Self-reported physical activity and risk markers for cardiovascular disease after spinal cord injury2014Inngår i: Journal of Rehabilitation Medicine, ISSN 1650-1977, E-ISSN 1651-2081, Vol. 46, nr 9, s. 886-890Artikkel i tidsskrift (Fagfellevurdert)
    Abstract [en]

    Objective:

    To examine whether self-reported physical activity of a moderate/vigorous intensity influences risk markers for cardiovascular disease in persons with paraplegia due to spinal cord injury.

    Design:

    Descriptive, cross-sectional study.

    Subjects:

    A total of 134 wheelchair-dependent individuals (103 men, 31 women) with chronic (>= 1 year) post-traumatic spinal cord injury with paraplegia.

    Methods:

    Cardiovascular disease markers (hypertension, blood glucose and a blood lipid panel) were analysed and related to physical activity.

    Results:

    One out of 5 persons reported undertaking physical activity >= 30 min/day. Persons who were physically active >= 30 min/day were significantly younger than inactive persons. Systolic and diastolic blood pressures were lower in the physically active group. When adjusting for age, the association between systolic blood pressure and physical activity disappeared. Physical activity >= 30 min/day had a tendency to positively influence body mass index and low-density lipoprotein cholesterol/high-density lipoprotein cholesterol ratio. Men had significantly higher systolic and diastolic blood pressures than women, lower high-density lipoprotein cholesterol, higher low-density lipoprotein cholesterol/high-density lipoprotein cholesterol ratio and higher triglycerides. No other significant differences between men and women were found.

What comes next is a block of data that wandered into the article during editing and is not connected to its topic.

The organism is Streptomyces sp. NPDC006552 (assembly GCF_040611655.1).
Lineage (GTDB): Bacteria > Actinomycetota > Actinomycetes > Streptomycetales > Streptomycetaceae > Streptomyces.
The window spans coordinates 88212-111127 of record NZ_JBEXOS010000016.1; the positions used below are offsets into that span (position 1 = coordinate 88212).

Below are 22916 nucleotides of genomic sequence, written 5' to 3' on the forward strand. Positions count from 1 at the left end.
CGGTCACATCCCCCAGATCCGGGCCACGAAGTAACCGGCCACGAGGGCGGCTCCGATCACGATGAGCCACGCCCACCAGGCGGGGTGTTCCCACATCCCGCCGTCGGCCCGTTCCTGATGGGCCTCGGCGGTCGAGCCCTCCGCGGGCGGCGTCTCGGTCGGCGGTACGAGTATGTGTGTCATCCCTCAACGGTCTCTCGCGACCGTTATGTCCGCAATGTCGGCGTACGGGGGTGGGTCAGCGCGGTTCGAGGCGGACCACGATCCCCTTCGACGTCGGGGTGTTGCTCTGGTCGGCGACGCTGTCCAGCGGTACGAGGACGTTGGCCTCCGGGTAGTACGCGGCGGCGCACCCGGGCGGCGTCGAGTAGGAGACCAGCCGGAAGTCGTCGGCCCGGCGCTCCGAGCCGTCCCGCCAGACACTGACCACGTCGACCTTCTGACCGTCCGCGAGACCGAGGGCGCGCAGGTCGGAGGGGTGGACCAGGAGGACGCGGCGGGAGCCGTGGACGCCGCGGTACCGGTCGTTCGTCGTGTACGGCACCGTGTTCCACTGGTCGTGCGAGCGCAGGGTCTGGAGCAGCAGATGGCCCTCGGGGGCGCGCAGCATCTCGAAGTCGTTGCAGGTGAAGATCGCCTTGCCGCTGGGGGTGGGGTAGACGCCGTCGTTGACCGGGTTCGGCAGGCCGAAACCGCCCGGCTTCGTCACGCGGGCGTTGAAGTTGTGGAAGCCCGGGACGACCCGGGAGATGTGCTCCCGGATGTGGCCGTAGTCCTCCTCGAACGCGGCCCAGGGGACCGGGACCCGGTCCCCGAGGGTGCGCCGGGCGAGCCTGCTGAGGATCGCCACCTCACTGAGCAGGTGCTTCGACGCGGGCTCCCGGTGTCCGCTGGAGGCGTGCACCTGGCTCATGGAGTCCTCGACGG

Conclusion:

    Self-reported physical activity >= 30 min/day in persons with spinal cord injury positively influenced diastolic blood pressure. No other reductions in cardiovascular disease risk markers were seen after controlling for age. These results indicate a positive effect of physical activity, but it cannot be concluded that recommendations about physical activity in cardiovascular disease prevention for the general population apply to wheelchair-dependent persons with spinal cord injury.

  • 15.
    Flank, Peter
    et al.
    Umeå universitet, Medicinska fakulteten, Institutionen för samhällsmedicin och rehabilitering, Rehabiliteringsmedicin.
    Ramnemark, Anna
    Umeå universitet, Medicinska fakulteten, Institutionen för samhällsmedicin och rehabilitering, Geriatrik.
    Levi, Richard
    Umeå universitet, Medicinska fakulteten, Institutionen för samhällsmedicin och rehabilitering, Rehabiliteringsmedicin.
    Wahman, Kerstin
    Fahlström, Martin
    Umeå universitet, Medicinska fakulteten, Institutionen för klinisk vetenskap, Professionell utveckling.
    Dyslipidemia is common after spinal cord injury - independent of clinical measures2015Inngår i: Jacobs Journal of Physical Rehabilitation Medicine, ISSN 2469-3103, Vol. 1, nr 1Artikkel i tidsskrift (Fagfellevurdert)
    Abstract [en]

    Objective: To survey the incidence of clinical risk markers and its correlation with established clinical measurements for cardiovascular disease (CVD) in a heterogeneous spinal cord injured (SCI) patient population.

    Design: Descriptive, cross-sectional study.

    Subjects: 78 patients with SCI, at different injury and functional level.

    Methods: Anthropometric data, blood pressure, a blood lipid panel, blood glucose and a questionnaire were analyzed.

    Results: Eighty-one percent of all patients had dyslipidemia (DL) and a majority of the patients with abdominal measures below the recommended cut-off levels had DL. Self-reported physical activity above the cut-off level was reported by 32.1%of the patients. There were no differences in clinical measures, serum lipid values and blood glucose between physically active and not active patients. No differences were seen between men/women, tetraplegia/paraplegia and wheelchair dependent/not wheelchair dependent patients.

    Conclusion: DL is common and seems to be not treated or undertreated in the studied SCI patient group with different neurological lesion and functional levels. General anthropometric clinical measures do not seem to be valid for evaluating risk for CVD in this patient group.

  • 16.
    Flank, Peter
    et al.